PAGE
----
If you’ve ever heard me complain about the feminist blogosphere, you can see why I might need to see a woman – or a woman playing a man, anyway – saying all this stuff.
Right now, it’s “Idiot Wind” that matters. Not so much for anything it says, but for the way it moves, all of the positions it tries to cover in the same raging and inexhaustible statement. “There could be a myriad of verses for the thing. It doesn’t stop. It wouldn’t stop. Where do you end? You could still be writing it, really,” Dylan said of it, and he’s right. “Idiot Wind” sounds not like a man making a statement, but like a man wearing himself out with statements, saying everything he can until finally he’s not so much at peace as he is unable to fight.
Bob is a victim: someone’s got it in for me, they’re planting stories in the press. Bob is a victimizer: when she died, it came to me. I can’t help it if I’m lucky. That is the last time you get to hear the vaunted ironic distance of Bob Dylan in the song, by the way; it disappears in the first verse, in that one little sneer, that one dark joke. And then he is barrelling into something so raw you can hear his voice unravelling and breaking over the course of the song – things that might have been jokes, or cool statements, subsumed into some authorial construction, just come out as raw fury, shocking and terrible anger that continually jolts you out of the song and makes you question the man singing it in a way you can normally avoid. Someday you’ll be in the ditch, flies buzzing around your eyes, blood on your saddle: I mean, who says that? Who says that to anyone, particularly a current or former lover? Who is, nominally, the subject of the song: we can say it’s about the media, or the myth of Bob Dylan, or about words and their many terrible uses, and it is in part about that, but there is also a lover at the core of it, and I maintain she is not in any way a metaphor. She’s the one he calls “sweet lady,” right before he calls her an idiot for the first time. His voice, on that word, stretches out in even longer and even more bizarre ways than you can attribute to typical Dylan: it’s pronounced “eeeeeyaaeeeeeeeedeeeeeeeeot,” as if he just can’t put enough venom into the word.
And yet it’s an impotent fury: she’s already gone. Her being gone is the reason for it all. So he just keeps ranting and breaking down and detailing precisely how he feels and how little you will ever even possibly come close to getting it, working through the panting, frantic speech rhythms of it and the end-of-line all-caps hollers, through heights of baroque Dylanism (I saw it at the ceremony, your corrupt ways have finally made you blind) and direct and gut-wrenching statements of grief (I can’t feel you any more, I can’t even touch the books you’ve read) and finally, in what might be the saddest moment in the song, into just plain awful writing.
I mean, if you have ever doubted that Dylan can write really bad song lyrics, check out “Idiot Wind.” Nobody is saying that it’s not a great song – I’m not, anyway – but nobody could reasonably argue that it does not contain some moments that are just full-on Livejournal: You’ll never know the pain I suffered! Or the hurt I rise above! I mean, come ON, dude. Although, as a statement, it is true enough: if they could understand what they were doing to you, they wouldn’t be doing it. Or maybe it’s easier to tell yourself that than to believe that they know, and still don’t care. But still: it is so petulant, this statement, so ungraceful, so childish. It’s how you know the precise intensity of his hurt: Dylan, the verbose asshole, the man who is all words and sometimes nothing but words, master of rhetoric, is losing control of his language. Even that has been stripped away.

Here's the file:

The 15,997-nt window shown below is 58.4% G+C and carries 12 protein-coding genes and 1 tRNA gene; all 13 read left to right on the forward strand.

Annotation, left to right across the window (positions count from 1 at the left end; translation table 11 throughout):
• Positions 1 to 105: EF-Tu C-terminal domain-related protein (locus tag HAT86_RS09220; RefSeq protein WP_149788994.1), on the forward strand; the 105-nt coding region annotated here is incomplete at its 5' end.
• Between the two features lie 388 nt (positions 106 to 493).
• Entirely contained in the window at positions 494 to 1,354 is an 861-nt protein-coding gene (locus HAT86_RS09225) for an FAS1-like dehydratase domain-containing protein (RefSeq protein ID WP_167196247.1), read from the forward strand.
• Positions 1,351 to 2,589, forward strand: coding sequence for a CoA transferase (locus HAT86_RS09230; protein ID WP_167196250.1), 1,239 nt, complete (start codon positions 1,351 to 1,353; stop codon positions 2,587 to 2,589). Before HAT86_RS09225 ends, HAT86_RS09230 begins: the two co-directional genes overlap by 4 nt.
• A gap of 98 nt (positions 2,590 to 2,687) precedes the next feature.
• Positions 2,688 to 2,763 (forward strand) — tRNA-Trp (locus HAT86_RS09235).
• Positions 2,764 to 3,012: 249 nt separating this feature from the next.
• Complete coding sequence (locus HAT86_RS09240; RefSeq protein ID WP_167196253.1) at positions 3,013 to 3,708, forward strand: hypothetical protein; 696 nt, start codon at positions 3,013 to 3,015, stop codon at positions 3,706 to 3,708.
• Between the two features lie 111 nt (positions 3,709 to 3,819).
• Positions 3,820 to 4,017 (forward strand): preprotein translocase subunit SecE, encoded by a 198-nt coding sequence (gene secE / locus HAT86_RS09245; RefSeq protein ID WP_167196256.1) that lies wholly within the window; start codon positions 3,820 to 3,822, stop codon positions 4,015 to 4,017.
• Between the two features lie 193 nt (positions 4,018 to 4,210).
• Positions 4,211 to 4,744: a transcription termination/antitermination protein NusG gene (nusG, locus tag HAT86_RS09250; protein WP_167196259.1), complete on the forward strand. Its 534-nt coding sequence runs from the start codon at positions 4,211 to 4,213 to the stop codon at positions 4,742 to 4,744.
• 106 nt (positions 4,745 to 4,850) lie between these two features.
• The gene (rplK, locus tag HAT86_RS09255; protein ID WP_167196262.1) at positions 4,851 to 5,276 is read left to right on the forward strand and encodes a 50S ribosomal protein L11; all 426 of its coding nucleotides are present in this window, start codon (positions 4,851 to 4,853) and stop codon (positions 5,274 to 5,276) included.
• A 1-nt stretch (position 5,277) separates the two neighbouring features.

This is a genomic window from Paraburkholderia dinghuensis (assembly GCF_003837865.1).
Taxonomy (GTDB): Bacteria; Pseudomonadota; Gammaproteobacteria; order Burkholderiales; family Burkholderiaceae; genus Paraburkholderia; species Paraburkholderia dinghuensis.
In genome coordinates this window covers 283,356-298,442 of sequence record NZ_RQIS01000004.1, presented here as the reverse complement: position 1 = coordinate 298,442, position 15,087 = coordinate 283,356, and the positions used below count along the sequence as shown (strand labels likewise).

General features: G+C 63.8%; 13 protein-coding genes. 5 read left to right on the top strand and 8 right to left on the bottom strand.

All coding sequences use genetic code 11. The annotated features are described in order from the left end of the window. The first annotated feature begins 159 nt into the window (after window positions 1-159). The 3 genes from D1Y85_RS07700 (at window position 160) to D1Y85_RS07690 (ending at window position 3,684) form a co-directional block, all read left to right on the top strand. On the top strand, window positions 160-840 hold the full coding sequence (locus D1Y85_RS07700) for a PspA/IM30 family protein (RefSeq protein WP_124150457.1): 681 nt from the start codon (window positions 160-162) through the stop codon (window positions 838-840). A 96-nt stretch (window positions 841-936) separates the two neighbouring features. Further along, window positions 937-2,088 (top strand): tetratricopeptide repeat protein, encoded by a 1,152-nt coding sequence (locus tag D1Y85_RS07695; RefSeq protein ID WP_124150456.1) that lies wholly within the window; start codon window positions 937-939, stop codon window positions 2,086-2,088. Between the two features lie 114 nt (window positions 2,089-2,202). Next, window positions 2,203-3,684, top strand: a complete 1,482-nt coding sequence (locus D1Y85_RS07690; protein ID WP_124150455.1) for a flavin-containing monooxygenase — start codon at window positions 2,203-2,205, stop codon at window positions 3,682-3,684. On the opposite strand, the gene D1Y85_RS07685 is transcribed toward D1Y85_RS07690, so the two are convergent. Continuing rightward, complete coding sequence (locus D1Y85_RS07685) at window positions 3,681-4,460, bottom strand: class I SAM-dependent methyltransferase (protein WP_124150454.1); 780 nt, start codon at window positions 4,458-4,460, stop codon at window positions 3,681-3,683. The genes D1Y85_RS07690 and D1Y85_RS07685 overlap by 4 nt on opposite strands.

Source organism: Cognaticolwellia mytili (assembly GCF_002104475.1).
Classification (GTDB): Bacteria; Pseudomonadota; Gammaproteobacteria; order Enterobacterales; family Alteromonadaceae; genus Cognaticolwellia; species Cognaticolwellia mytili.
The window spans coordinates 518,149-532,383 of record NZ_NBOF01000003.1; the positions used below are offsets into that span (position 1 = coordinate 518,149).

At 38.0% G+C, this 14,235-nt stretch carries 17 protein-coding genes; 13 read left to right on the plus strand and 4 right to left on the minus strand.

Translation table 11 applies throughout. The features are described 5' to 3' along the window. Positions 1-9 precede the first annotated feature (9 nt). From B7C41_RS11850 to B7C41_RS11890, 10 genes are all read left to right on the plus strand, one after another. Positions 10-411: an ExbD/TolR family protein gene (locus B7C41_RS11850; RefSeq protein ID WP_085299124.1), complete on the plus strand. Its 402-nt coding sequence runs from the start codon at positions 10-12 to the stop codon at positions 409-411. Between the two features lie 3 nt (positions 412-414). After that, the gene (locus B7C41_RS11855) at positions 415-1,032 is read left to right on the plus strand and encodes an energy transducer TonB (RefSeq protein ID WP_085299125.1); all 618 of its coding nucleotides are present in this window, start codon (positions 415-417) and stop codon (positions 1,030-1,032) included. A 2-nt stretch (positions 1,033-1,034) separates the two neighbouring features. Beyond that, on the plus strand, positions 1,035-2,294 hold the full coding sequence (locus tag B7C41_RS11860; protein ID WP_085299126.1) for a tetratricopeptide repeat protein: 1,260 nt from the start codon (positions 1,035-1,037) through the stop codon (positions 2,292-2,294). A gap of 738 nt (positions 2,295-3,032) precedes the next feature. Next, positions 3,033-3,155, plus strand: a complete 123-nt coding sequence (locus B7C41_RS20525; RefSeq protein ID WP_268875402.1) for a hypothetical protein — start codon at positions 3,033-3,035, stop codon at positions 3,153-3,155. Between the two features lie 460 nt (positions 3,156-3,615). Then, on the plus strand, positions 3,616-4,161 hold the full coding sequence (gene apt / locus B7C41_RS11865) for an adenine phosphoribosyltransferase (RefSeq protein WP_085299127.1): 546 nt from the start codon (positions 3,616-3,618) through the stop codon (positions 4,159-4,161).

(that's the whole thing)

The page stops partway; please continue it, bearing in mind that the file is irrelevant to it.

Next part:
But it’s that moment, the moment where he’s brought to his knees even rhetorically, that he has to reach before he can get back up. The lyrics that precede this one, as it happens, came in at least two separate drafts, and we have both of them – one on bootleg, one on the album. You have this line: I kissed goodbye the howling beast on the borderline that separated you from me. Or, you have this line: We pushed each other a little too far and one day it just turned into a raging storm. The raging storm, the howling beast – “Idiot Wind” is not only a song on which Dylan is most clearly an asshole, it is a song in which he is painfully aware of himself as an asshole. He has to put the beast in the song in order to kill it, has to recognize this as the song he could never stop writing and then stop writing it, before he can even come close to redemption. Because, right after he tells you about all the pain you’ve caused and will never comprehend, right after he reaches the bottom of this pit of self-pity and anger, he picks himself back up again: And I’ll never know the same about you, your holiness or your kind of love, and it makes me feel so sorry. He gets pain and hurt, she gets holiness and love. He gets Livejournal poetry, she gets something beautiful. He says he’s sorry. And he calls himself an idiot, too, finally.
A song is an act of personal conscience. We all have different definitions of those words, “care” and “people.” And “Idiot Wind” matters, because, I would argue, it’s the moment where Dylan the writer tells Dylan the person how to act. Finish the song, make the twist, turn it around, give it an ending that is at least beautiful: that’s how you do this. It doesn’t make it better, it just makes it stop.
“People have felt about my songs sometimes the same way as me,” Dylan said, of this song. “And they say to me, your songs are so opaque that, people tell me, they have feelings they’d like to express within the same framework. My response, always, is go ahead, do it, if you feel like it. But it never comes off. They’re not as good as my lyrics. There’s just something about my lyrics that just have a gallantry to them. And that might be all they have going for them… However, it’s no small thing.”
In this, as in most things, Bob Dylan is right.